Dell Technologies' systems management enables quick response to business opportunities with smart systems that act independently to align with business goals, freeing IT to focus on innovation. Fleet Command streamlines AI management with centralized, straightforward management and one-touch provisioning.
Dell EMC PowerEdge servers, prioritize security throughout the infrastructure and IT setup, detecting potential risks. Fleet Command adds extra protection with integrated security features that secure application and sensor data, including self-healing capabilities to minimize downtime and reduce maintenance expenses.
Figure 1. Fleet Command Platform UI
RetailAI Protect by Malong Technologies – Retail Loss Prevention
The Retail Loss Prevention solution is driven by Dell EMC PowerEdge server in-store and uses advanced product recognition technology from Malong RetailAI® Protect. The aim of the Retail Loss Prevention architecture is to prevent fraud while maintaining a seamless customer experience. It is an AI-powered system that can detect mis-scans and ticket switching in near real-time, covering a wide range of stock keeping units (SKUs). The solution components are chosen based on their compatibility and enhancement of existing POS scanners. The Malong RetailAI Protect solution can prevent retail loss in two ways: ticket switching and mis-scans. The overhead fixed-dome camera records an item with a suspect UPC barcode or an item that wasn't scanned. The video is processed in a GPU and fed into the Malong RetailAI model to predict the item's UPC. If the item wasn't scanned, the Malong RetailAI Protect system alerts the self-checkout (SCO) system after a set time interval. If the scanned UPC doesn't match the correct code, the system immediately raises an alert for the retail associate to take appropriate action.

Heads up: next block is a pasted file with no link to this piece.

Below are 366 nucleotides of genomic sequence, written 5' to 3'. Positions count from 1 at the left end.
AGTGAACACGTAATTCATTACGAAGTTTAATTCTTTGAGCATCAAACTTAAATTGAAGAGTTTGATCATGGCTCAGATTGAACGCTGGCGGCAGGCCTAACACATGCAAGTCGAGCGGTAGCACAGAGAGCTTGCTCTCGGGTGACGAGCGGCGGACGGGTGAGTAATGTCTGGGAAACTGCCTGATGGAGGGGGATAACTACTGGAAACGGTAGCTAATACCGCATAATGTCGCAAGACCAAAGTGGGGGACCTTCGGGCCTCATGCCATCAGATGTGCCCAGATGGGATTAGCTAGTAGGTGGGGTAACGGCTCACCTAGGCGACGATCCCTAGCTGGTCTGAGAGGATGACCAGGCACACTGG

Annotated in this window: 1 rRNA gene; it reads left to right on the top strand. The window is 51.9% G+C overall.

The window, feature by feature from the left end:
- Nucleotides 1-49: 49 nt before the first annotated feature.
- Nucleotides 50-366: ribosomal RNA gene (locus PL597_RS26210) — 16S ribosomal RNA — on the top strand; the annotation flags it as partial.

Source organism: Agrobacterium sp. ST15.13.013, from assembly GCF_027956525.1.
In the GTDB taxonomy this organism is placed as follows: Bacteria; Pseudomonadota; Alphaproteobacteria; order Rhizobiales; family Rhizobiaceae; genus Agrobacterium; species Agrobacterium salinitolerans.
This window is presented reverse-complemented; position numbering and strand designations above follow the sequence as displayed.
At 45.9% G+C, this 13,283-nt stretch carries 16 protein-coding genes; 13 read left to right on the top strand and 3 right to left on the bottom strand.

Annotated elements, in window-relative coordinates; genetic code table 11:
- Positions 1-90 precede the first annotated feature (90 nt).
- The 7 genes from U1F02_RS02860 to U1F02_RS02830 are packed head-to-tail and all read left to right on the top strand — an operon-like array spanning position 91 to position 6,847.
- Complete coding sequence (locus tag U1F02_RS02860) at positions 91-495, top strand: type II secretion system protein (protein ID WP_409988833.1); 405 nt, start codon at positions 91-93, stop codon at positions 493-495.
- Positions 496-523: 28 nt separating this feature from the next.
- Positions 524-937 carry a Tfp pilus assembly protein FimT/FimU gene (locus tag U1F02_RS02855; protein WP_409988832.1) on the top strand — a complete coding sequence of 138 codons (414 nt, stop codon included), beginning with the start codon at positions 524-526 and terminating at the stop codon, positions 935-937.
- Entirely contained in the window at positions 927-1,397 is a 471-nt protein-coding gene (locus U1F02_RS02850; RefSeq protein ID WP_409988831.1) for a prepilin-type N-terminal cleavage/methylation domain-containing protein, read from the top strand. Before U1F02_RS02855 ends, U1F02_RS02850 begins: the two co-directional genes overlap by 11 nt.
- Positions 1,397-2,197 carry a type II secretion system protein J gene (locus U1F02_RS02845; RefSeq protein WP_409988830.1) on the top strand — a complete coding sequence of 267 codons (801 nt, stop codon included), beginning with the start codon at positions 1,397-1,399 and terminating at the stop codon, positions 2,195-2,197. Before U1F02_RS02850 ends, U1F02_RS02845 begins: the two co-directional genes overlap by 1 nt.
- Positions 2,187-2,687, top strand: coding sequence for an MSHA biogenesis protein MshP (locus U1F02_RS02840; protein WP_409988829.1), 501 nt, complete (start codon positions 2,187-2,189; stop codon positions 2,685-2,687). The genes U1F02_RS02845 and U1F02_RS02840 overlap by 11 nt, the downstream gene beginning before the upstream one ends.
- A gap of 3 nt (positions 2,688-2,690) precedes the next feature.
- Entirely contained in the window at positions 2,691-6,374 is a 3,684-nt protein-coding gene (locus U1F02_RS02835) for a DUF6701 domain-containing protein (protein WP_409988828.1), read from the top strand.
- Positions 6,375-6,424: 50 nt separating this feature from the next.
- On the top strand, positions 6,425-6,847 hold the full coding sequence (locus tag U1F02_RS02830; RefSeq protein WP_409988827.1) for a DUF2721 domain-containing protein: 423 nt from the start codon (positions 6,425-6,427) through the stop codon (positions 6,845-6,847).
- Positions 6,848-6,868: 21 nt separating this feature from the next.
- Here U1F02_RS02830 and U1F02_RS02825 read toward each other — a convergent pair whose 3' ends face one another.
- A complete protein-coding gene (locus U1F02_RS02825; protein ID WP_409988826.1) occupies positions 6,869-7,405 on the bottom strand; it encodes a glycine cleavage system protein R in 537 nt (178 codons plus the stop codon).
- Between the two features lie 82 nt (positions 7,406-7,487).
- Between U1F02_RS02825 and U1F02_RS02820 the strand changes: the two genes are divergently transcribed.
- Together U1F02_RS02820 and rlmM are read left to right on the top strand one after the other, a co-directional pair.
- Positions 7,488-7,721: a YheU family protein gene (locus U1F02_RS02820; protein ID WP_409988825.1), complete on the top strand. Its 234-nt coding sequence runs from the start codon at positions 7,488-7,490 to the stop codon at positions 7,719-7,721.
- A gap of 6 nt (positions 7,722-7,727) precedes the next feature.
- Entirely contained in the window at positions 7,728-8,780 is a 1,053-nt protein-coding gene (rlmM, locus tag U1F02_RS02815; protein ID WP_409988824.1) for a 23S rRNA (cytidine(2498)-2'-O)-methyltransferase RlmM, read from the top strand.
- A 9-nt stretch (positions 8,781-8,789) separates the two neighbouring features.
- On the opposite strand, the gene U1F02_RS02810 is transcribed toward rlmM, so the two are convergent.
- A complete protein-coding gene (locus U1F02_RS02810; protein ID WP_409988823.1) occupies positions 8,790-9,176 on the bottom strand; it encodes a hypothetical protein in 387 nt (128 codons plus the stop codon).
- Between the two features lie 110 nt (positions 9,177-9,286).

Figure 2. Examples of mis-scanning and ticket switching
Deep North Video Analytics– Retail Analytics
Deep North Video Analytics is a leading-edge platform that performs real-time and batch processing of images that are captured by cameras that are typically located in the ceiling of a retail environment. The Deep North platform ingests the images and feeds them directly into the memory of GPU cards that are installed in a Dell PowerEdge or Dell VxRail node. Each camera stream is analyzed frame by frame, and then the Deep North inferencing algorithms produce specific metadata. This metadata is then sent to the Deep North Analytics Cloud and converted into a dashboard that provides valuable information to the store owner.
Figure 3. Visualizations in a Deep North Analytics Dashboard
Dell is your partner in your AI Edge for Retail Journey